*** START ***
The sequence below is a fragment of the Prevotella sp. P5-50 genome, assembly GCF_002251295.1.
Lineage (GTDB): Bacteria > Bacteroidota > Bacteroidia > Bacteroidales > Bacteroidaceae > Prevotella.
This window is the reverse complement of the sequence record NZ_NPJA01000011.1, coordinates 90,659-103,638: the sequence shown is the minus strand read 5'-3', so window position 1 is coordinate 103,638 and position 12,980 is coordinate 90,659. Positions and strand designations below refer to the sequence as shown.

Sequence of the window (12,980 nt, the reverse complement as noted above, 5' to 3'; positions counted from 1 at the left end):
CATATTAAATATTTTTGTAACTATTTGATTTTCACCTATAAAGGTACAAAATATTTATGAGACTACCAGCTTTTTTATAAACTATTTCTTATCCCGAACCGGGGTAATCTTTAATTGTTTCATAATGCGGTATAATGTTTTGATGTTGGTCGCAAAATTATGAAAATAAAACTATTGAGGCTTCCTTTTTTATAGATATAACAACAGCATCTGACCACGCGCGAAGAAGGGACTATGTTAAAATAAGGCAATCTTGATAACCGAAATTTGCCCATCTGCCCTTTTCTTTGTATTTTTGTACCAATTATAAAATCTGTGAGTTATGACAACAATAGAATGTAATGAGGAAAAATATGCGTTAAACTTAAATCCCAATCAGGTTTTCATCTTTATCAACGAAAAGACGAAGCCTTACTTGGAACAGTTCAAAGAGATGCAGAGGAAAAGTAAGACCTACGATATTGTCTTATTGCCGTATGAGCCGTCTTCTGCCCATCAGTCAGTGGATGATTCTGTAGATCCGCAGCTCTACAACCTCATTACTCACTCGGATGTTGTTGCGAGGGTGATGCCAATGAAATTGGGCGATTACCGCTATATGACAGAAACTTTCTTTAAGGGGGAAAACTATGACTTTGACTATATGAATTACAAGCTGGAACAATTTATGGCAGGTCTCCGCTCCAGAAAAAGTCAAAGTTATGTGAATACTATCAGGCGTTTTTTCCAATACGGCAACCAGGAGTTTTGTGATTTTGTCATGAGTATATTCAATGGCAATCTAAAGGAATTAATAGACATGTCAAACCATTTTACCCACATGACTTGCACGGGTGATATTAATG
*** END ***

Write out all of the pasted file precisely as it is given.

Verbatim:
The sequence below is a fragment of the Prevotella sp. P5-50 genome, assembly GCF_002251295.1.
Lineage (GTDB): Bacteria > Bacteroidota > Bacteroidia > Bacteroidales > Bacteroidaceae > Prevotella.
This window is the reverse complement of the sequence record NZ_NPJA01000011.1, coordinates 90,659-103,638: the sequence shown is the minus strand read 5'-3', so window position 1 is coordinate 103,638 and position 12,980 is coordinate 90,659. Positions and strand designations below refer to the sequence as shown.

Sequence of the window (12,980 nt, the reverse complement as noted above, 5' to 3'; positions counted from 1 at the left end):
CATATTAAATATTTTTGTAACTATTTGATTTTCACCTATAAAGGTACAAAATATTTATGAGACTACCAGCTTTTTTATAAACTATTTCTTATCCCGAACCGGGGTAATCTTTAATTGTTTCATAATGCGGTATAATGTTTTGATGTTGGTCGCAAAATTATGAAAATAAAACTATTGAGGCTTCCTTTTTTATAGATATAACAACAGCATCTGACCACGCGCGAAGAAGGGACTATGTTAAAATAAGGCAATCTTGATAACCGAAATTTGCCCATCTGCCCTTTTCTTTGTATTTTTGTACCAATTATAAAATCTGTGAGTTATGACAACAATAGAATGTAATGAGGAAAAATATGCGTTAAACTTAAATCCCAATCAGGTTTTCATCTTTATCAACGAAAAGACGAAGCCTTACTTGGAACAGTTCAAAGAGATGCAGAGGAAAAGTAAGACCTACGATATTGTCTTATTGCCGTATGAGCCGTCTTCTGCCCATCAGTCAGTGGATGATTCTGTAGATCCGCAGCTCTACAACCTCATTACTCACTCGGATGTTGTTGCGAGGGTGATGCCAATGAAATTGGGCGATTACCGCTATATGACAGAAACTTTCTTTAAGGGGGAAAACTATGACTTTGACTATATGAATTACAAGCTGGAACAATTTATGGCAGGTCTCCGCTCCAGAAAAAGTCAAAGTTATGTGAATACTATCAGGCGTTTTTTCCAATACGGCAACCAGGAGTTTTGTGATTTTGTCATGAGTATATTCAATGGCAATCTAAAGGAATTAATAGACATGTCAAACCATTTTACCCACATGACTTGCACGGGTGATATTAATG